The Truth about Networking

100YOWIT master

If you’ve seen a recent spike in contact requests, offers of help, invitations or ideas thrown your way, Future of London may be partly to blame. Following our capacity-crowd 14th April event, The Truth about Networking, there’s been a flurry of activity across and beyond our network.

Just over 100 people attended the evening, kindly hosted by K&L Gates and run as a joint event from FoL’s Future London Leaders and the 100 Years of Women in Transport programme led by Transport for London.

We hoped the audience would use the event to move beyond the “fear and loathing” tied to networking, to explore making and maintaining meaningful connections; and to pick up tips ranging from combating conference nerves to getting noticed in a big organisation. To judge by the hubbub at the end of the formal session, people definitely took advantage!

The highlight was the inspiration and practical advice shared by the evening’s speakers:

Welcome and scene-setting – short talks:

  • Lisa Taylor, Director, Future of London
  • Inga Hall, Senior Associate, Construction & Engineering, K&L Gates
  • Michèle Dix, Managing Director, Crossrail 2


  • Liane Hartley, Director, Mend; Founder, Urbanistas UK
  • Valerie Todd, Crossrail Talent & Resources Director
  • Alexandra Notay, Interim Chief Executive, Urban Land Institute UK

[Yes, all women. And all speaking to time, without slides, and occasionally laughing. Egad…]

Dix CU Taylor Notay 100YOWIT hartley todd 100YOWIT Notay

The event and its title stemmed from discussions with Future London Leaders candidates who are uncomfortable with – or simply hate – networking. Whether they’re introverted, think it obnoxious, or simply can’t break into senior conversations, they’ve reported going into conferences and work occasions bristling, unhappy and/or missing out on potentially helpful connections.

Recent Future of London events have emphasised that effective networks can actually be productive, ethical and enriching, and the act of making connections is more pleasant and less Machiavellian than people may think.

It’s also important for career progression. Up to 80% of jobs are reportedly secured through contacts, especially at and above mid-level. For companies, the Harvard Business Review reports that individual customer relationships now have higher value than an organisation’s brand.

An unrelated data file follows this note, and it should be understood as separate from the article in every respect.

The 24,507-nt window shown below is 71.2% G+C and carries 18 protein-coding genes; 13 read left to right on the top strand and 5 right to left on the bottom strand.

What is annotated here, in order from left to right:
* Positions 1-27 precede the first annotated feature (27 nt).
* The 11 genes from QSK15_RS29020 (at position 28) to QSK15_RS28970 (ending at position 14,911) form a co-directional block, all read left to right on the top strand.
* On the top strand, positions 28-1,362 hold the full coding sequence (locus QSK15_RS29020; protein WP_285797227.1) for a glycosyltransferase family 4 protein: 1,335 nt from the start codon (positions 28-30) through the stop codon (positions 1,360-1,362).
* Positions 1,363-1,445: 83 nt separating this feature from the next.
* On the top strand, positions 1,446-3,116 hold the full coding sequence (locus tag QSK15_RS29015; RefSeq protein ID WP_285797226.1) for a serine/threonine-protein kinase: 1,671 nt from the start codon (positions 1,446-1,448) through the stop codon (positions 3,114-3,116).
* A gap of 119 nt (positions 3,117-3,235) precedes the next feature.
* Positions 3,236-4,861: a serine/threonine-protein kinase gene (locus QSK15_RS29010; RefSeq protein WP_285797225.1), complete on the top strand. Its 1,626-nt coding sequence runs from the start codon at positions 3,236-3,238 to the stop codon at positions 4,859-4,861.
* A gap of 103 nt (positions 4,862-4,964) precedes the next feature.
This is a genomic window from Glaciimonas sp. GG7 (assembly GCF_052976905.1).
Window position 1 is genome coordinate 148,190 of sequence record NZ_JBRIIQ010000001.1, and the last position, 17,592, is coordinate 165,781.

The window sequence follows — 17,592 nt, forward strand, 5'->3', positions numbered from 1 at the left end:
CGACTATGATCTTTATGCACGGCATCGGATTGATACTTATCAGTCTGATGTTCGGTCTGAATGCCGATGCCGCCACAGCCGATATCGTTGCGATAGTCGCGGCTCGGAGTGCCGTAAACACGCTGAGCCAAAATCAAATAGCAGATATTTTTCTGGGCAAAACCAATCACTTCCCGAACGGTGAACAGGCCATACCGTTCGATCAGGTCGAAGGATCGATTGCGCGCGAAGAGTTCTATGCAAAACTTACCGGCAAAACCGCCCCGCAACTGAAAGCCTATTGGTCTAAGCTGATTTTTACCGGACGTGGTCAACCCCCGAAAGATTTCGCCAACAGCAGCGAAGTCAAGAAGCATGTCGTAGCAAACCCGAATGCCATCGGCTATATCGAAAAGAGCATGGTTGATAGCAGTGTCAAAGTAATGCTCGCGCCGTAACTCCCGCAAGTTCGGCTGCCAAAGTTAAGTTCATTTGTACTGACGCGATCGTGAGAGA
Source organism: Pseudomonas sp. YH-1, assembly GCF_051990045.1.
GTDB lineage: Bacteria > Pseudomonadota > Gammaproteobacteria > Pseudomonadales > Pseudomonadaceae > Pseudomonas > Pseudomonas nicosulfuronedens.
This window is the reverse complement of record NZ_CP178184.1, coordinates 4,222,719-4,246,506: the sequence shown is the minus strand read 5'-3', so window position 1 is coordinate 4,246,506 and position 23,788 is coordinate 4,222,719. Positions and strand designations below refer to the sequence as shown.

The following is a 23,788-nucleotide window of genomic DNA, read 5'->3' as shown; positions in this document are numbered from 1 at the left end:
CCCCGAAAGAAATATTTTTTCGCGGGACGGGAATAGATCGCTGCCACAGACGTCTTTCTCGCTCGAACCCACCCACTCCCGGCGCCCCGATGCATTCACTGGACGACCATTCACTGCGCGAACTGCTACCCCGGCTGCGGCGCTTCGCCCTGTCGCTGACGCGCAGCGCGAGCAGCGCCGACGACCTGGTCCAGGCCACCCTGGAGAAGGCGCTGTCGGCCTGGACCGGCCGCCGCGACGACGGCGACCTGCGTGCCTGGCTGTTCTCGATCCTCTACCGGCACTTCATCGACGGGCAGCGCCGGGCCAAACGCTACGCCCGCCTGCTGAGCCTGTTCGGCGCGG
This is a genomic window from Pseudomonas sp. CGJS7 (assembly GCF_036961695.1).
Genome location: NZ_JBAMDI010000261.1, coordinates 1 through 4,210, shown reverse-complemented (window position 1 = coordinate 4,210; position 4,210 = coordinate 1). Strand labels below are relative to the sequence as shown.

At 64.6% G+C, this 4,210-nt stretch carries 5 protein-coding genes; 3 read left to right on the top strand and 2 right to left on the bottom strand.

There are extremes: Guardian Women in Leadership editor Harriet Minter cited a colleague’s habits and success as her inspiration to spend 60% of her time networking. You may struggle to fit that in, but she argued that the rest of your time tends to become more productive. If any of you are managing this, please let us know your own results!

The unspoken issues around building connections also need some attention.

  • For one thing, a lot of emphasis is placed on networking around drinks; organisations must include non-drinkers in ‘edge-of-work’ socialising, whether that’s alternative events, not letting things get out of hand, or at least providing non-alcoholic beverages. As McKinsey pointed out recently, diversity pays real dividends, and inclusive organisations simply do better.
  • For another, how family-friendly are our organisations? Are we scheduling learning and networking events so people with childcare or other outside responsibilities can take part? If evening activities or consultations can’t be avoided, are we telling people far enough in advance that they can make arrangements?
  • Finally, how are we helping young people into this interconnected world? They may be massively wired up in the ether, but who do they know in the job market? Many teens don’t have the connections to secure the internship, summer gig or work experience that will help them into an interesting job. The Girls’ Network is a charity Future of London supports (introduced by exemplar networker Jenna Goldberg of London Communications Agency) that does just that – finding mentors and work placements for teenage girls who may not have access to those tools. We highly recommend it.

In closing, while we feel there is still a lot of scope for women to step up and to be more welcomed in the built environment and related sectors, this post hasn’t focused overmuch on these issues, and neither did the event, except for a few pointers such as strategic use of the ladies’ room – and an unscripted but important call from ULI’s Alex Notay for women and men to speak out when they see harassment in the workplace. Networks also involve taking care of each other.